Computing and Application Services is the foundation required to deliver IT services that meet the needs of the business and higher order services. Typically Information Technology includes the plumbing of IT, such as computers, storage, data, networks, as well as the software to manage and maintain the infrastructure, including operating systems, virtualization software, security software, system monitoring, configuration management, data protection, and services management tools.

IT Services includes the people and process that use these solutions to deliver IT services to the organization through disciplines such as Service Level Management, Availability Management, Capacity Management, Continuity Management, Security Management, Financial Management, Incident Management, Problem Management, Change Management, and Release Management. Computing and Applications Services investments form a solid foundation for further advancement, and if not maintained or advanced, can cause issues with availability, security, performance, scalability and agility (ability to handle change).

While not delivering competitive advantage itself, it is hard to advance to the next hierarchical level beyond the core infrastructure unless there is a solid foundation for growth. Try to deploy applications on a shoddy foundation and the applications will have delivery, performance, availability, and scalability issues.

These core infrastructure projects should seek to reduce total cost of ownership (TCO) but at the same time assure the correct manageability, delivery, quality of service, disaster recovery, security, scalability and agility.

Part of the Computing and Application Services includes the Application Lifecycle Infrastructure (ALI), the underlying tools supporting a continuously repeating cycle of visualizing business requirements then designing, building, testing and deploying application software. The ALI encompasses: Requirements Visualization, Requirements Management, Modeling, Design, Project Management, Build Management and Testing. Service Oriented Architecture (SOA) is included.

Tier 2: Business Productivity Services
Business Productivity Services delivers personal productivity capabilities to employees, helping workers be more efficient at authoring and publishing content, finding information faster, and communicating / collaborating more effectively.

Business Productivity Services includes office applications such as word processing, spreadsheets and presentations, but also includes collaboration tools including e-mail, instant messaging, meeting applications, unified communications, collaboration portals, and enterprise content management.

The Business Productivity Services layer has been commoditizing over the past decade, and is now viewed by many organizations as a cost center vs. competitive advantage. However, organizations have not been willing to sacrifice services and capabilities for cost savings, realizing that worker productivity is worth the investment in business productivity infrastructure and that many services solutions are limiting. Solutions that help balance the proper services / capabilities versus user needs versus costs should be sought so as not to sacrifice productivity for IT cost savings.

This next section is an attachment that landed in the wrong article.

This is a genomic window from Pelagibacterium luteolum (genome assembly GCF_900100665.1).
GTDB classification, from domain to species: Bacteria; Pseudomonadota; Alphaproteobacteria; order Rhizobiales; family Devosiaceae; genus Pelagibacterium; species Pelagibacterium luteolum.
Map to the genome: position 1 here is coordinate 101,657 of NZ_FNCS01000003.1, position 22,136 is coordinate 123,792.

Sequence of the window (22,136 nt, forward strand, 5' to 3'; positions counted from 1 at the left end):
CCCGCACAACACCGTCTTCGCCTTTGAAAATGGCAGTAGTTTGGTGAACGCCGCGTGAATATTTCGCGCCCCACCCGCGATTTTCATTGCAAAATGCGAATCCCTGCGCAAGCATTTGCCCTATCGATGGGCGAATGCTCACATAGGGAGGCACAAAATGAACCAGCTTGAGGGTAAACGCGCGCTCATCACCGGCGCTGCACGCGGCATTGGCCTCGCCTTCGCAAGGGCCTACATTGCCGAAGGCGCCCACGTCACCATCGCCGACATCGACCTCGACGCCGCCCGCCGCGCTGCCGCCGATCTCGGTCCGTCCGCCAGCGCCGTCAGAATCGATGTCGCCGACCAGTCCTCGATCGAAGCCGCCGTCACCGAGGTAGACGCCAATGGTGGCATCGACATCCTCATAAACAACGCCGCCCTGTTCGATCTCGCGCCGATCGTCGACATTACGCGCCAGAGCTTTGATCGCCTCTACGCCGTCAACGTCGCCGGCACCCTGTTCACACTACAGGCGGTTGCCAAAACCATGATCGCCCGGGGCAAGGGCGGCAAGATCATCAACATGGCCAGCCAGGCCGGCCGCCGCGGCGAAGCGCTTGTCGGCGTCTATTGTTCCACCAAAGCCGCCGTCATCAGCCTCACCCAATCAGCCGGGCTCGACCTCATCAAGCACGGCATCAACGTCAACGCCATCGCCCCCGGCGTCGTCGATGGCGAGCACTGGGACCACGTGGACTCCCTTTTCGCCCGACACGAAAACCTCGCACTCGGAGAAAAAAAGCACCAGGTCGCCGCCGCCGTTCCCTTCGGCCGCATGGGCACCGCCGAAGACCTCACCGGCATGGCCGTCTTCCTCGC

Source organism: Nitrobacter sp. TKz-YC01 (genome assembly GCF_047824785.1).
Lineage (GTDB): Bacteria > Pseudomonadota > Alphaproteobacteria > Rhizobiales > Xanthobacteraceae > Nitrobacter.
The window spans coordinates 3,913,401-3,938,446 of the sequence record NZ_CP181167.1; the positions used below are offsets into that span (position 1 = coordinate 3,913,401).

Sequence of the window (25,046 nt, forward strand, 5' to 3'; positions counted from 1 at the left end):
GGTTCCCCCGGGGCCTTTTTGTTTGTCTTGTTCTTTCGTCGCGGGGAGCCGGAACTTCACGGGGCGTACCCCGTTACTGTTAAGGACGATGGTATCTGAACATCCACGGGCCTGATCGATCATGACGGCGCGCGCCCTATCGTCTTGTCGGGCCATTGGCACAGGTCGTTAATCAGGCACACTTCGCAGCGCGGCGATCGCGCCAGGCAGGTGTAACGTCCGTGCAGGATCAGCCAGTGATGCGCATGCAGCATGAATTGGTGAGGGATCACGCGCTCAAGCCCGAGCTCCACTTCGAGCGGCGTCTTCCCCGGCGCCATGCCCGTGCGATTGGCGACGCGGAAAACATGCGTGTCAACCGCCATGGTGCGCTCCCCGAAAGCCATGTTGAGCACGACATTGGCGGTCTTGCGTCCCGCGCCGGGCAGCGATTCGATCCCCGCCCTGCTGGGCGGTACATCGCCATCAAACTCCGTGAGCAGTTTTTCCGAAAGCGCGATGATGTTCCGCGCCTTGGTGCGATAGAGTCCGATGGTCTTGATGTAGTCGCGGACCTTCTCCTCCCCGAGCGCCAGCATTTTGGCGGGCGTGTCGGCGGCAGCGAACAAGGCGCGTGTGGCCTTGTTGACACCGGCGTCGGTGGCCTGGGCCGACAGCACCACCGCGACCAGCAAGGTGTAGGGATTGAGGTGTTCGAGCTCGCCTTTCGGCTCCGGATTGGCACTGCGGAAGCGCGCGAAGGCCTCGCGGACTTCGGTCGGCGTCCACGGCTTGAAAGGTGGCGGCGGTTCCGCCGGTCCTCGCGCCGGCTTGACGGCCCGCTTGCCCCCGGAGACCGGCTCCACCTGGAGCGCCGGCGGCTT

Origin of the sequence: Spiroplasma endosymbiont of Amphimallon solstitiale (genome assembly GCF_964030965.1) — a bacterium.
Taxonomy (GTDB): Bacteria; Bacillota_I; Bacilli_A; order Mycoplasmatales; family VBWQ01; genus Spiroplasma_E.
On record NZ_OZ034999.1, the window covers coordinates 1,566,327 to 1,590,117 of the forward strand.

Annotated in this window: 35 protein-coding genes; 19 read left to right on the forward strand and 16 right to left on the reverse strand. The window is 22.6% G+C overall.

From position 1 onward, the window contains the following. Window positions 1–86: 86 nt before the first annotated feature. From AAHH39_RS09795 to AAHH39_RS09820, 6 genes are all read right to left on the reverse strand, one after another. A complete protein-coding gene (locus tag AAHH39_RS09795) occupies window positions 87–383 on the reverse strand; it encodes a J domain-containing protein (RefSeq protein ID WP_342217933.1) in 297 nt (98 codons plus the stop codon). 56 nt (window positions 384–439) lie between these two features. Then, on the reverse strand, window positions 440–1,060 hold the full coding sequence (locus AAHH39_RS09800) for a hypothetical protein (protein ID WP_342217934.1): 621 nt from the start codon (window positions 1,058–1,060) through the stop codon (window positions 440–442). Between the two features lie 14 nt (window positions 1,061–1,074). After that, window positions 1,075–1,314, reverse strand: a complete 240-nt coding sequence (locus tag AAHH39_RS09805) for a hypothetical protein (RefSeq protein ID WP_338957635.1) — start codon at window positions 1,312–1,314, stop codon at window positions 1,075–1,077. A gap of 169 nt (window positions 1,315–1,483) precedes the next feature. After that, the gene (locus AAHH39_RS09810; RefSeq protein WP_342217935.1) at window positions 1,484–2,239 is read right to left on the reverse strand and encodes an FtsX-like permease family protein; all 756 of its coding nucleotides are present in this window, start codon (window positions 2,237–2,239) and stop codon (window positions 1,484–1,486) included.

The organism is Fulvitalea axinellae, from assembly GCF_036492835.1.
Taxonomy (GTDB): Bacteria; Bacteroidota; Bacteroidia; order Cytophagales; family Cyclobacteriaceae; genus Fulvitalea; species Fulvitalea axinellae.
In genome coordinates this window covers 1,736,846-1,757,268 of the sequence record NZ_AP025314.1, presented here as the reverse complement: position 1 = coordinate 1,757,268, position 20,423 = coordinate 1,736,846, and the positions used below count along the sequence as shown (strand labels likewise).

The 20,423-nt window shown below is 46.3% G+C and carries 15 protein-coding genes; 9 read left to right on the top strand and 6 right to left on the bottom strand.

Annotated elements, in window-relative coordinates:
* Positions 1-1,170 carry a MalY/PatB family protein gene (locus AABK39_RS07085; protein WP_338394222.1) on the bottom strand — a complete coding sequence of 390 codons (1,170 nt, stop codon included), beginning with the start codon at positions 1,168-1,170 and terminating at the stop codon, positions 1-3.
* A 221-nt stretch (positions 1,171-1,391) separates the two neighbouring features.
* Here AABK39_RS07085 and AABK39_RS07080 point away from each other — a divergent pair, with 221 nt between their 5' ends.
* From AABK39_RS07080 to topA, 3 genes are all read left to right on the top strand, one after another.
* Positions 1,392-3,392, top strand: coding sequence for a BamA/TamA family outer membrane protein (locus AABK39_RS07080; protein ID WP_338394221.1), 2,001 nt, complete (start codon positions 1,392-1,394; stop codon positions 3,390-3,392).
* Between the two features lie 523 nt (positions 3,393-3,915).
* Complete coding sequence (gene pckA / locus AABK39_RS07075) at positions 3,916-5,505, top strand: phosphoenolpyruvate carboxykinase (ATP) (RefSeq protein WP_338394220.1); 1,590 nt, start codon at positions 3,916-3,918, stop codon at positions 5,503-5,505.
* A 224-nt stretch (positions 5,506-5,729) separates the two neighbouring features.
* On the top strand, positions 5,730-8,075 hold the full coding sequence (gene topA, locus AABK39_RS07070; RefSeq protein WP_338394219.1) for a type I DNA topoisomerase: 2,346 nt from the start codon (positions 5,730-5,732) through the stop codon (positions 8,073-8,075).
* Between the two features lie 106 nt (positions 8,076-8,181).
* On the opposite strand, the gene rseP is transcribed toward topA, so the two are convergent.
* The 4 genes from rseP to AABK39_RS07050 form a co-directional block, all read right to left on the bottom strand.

Tier 3: Business Process Services
The Business Process Services focus on automating key business processes, and streamlining the supply chain and driving customer transactions. Related projects will strive to improve customer and partner care and user experience, reduce business operating expenses, increase business efficiency and productivity, improve business processes and agility and reduce business risks.

Applications include sales force automation, marketing automation, e-commerce, supply chain management, procurement, compliance management, ERP, financial management and accounting, portfolio management, HR automation, custom business applications and more.

Competitive advantage can still be gained by these applications via superior adoption, automation and intelligence, however, commoditization is occurring. Costs are being cut with as-a-service applications such as In Business Process Services, cost savings focus is growing, but still takes a back seat to process efficiency and capability improvements.

Tier 4: Business Intelligence (BI) Services
The Business Intelligence Services focus on enabling an organization’s knowledge access and decision making capability with actionable information to track key performance indicators, create on-demand reports and queries, integrate complex information sources, , enabling M&A programs, launching new businesses, driving new go-to-market and direct marketing programs, launching new channels or competitive programs. Technologies and techniques typically incorporate tools for knowledge systems, scorecards, dashboards, portals, and data warehouses. BI investments will strive to empower business innovation and strategic agility to drive top line growth and overall competitive advantage.

Most organizations are not taking advantage of the information available, nor are they using this information to drive performance to empower decision making and drive great strategic advantage. Cost savings and commoditization practices in this tier are not a focus.

The Bottom-Line
Categorizing investments as a hierarchical progression, from foundational infrastructure, to empowerment, through intelligence and awareness can help to improve the budgeting process and assure that all IT investments are not judged by the same criteria. Using the hierarchy of needs classification, CIOs can better make the case for a solid foundation and the right level of investment for the right hierarchical need, while executives can be assured that the correct goals are being placed on these needs – to drive lower costs for the foundational core infrastructure, while assuring that innovation is maximized.